Harman and Hague try to decide which of them was least keen on the banks all those years ago.
By Ian Dunt
There is a dark cloud in most politicians' pasts. Every word about private sector efficiency and deregulation and the errors of the anti-globalisation movement have become albatrosses hung around their necks. The banks fell to their knees, and everything that was said in the past became as embarrassing and regrettable as a high school disco.
Lefties have the worst of it. Peter Mandelson informed us how comfortable he was with people getting "filthy rich". Gordon Brown deregulated all and sundry. Across the Atlantic, it was Bill Clinton who broke down the Glass-Siegel bank regulations which Barack Obama now effectively plans to restore.
And there are few prouder lefties than Harriet Harman, who was forced to deputy for Brown today. Blushing in purple, she picked a bad day to suffer the effects of the Northern Ireland crisis. Today was a day for recrimination. Pitiful growth yesterday signalled a very dull, tentative end to the recession. Today, a report she herself commissioned showed inequality in Britain was at its worst point since the Second World War. Labour was about to stare at itself in the mirror and dislike what it saw. The report found most incomes had stayed level, despite the minimum wage and SureStart, but that executive pay had sky-rocketed, as had shares and property and all the various means with which the wealthy ensure they retain their moniker. Harriet, a keen and principled leftie, struggled. How to defend the indefensible?
William Hague, a bald globe of northern pronunciation and occasional wit, asked why the government wouldn't adopt Obama's tough stance on the banks. Harriet fudged it, rather delicately, like an elderly woman looking for her glasses. Vince Cable, deputising for Nick Clegg, looked on with vast irritation, as if he were being forced to watch children learn to use Lego.
Harriet insisted, like an Enlightenment monarch, that Labour had "rationalised" banking regulation. Then she tried to turn the tides. "From a party that said 'we want less regulation' when they were in government, it's good to hear that they're supporting firm action to tackle irresponsibility in the markets," she bellowed. She shouldn't have done that. After all, they were all singing from the same hymn sheet back in the day.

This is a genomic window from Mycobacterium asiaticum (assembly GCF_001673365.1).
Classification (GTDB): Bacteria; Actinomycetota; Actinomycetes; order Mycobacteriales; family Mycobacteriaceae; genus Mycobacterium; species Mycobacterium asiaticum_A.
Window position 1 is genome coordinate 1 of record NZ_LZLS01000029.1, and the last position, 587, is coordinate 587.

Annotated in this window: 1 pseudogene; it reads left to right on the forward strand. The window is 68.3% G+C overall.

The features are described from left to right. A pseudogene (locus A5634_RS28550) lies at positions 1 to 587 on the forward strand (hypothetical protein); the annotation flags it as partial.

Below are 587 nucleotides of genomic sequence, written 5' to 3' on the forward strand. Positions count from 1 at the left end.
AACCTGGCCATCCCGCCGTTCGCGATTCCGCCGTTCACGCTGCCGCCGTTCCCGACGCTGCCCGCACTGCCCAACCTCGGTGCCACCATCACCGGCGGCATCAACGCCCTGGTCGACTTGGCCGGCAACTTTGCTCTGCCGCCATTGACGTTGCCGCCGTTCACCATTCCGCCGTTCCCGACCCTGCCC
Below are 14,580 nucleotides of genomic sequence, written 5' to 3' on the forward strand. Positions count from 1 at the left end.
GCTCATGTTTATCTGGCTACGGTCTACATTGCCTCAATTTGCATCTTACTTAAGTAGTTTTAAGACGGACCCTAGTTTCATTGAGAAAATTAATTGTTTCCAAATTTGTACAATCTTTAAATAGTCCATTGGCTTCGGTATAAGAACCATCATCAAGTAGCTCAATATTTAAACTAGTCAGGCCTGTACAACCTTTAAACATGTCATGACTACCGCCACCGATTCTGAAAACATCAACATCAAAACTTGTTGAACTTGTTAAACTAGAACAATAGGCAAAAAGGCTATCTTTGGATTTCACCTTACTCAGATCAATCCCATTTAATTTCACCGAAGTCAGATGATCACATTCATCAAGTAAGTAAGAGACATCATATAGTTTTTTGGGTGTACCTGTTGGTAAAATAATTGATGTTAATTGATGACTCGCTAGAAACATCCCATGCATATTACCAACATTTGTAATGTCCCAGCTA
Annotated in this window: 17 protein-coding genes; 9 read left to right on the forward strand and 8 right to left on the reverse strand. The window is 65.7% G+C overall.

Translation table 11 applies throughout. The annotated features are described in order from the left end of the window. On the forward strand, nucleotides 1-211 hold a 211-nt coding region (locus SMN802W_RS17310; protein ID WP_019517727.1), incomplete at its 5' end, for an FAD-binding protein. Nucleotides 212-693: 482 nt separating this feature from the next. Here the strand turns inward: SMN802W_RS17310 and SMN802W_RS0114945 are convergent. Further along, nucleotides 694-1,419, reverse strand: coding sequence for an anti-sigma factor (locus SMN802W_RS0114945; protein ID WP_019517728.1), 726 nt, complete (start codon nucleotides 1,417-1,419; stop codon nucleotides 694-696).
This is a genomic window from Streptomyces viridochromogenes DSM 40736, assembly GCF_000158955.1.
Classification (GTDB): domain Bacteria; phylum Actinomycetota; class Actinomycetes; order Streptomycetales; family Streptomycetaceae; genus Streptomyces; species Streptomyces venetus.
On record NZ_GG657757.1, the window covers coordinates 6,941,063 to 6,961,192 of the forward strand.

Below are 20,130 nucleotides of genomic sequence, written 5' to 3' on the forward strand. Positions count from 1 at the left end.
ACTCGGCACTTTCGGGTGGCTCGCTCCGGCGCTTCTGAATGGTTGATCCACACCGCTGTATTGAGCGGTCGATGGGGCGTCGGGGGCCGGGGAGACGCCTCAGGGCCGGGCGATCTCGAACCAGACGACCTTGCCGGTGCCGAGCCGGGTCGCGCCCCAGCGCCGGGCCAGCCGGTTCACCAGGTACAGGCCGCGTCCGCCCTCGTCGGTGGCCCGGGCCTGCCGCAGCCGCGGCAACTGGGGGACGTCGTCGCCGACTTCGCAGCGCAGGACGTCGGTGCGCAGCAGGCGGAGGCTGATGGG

"It was the prime minister in 2007 who trumpeted his record, as he saw it, of deregulation in the City and said we could look forward to a 'golden age in the City'," Hague noted. Patently true, of course, except that the Tories were encouraging him. "His reversing is even worse than mine," Harman shouted back, referring to her little collision and subsequent court case.
Cable played it out as best he could, telling the House with a glint in his eye that "we all understand why a Conservative government might want to give top priority to rewarding the wealthy". But why had Labour failed to do anything about it during 13 years of power?
Chris Mullins, from the Labour backbenches, told Harman that perhaps if they'd clamped down on outsourcing a little harder we wouldn't see such a high rate of inequality. But the real clincher came from the Tory backbenches. Did Harriet remember Mandelson's little quote about the filthy rich? Harman winced, waiting for the attack. "Is she equally relaxed about the way the prime minister has chosen to go about it since leaving office?"
MPs laughed, Harman squirmed, and the world became a little lighter. But of course, there was a heavy reality in the words. Blair behaved out of office in a manner entirely compatible with what he preached in office. Greed is not good, but it is fine. His entire electoral agenda was based on making Labour acceptable to the market.
Labour bought it. The country bought it. Everyone swallowed it whole. But then the banks failed, and we will still be paying for their ineptitude long after they return to profit. Only the mad old lefty backbenchers really spoke out at the time. Every other politician is in a glass house, throwing stones.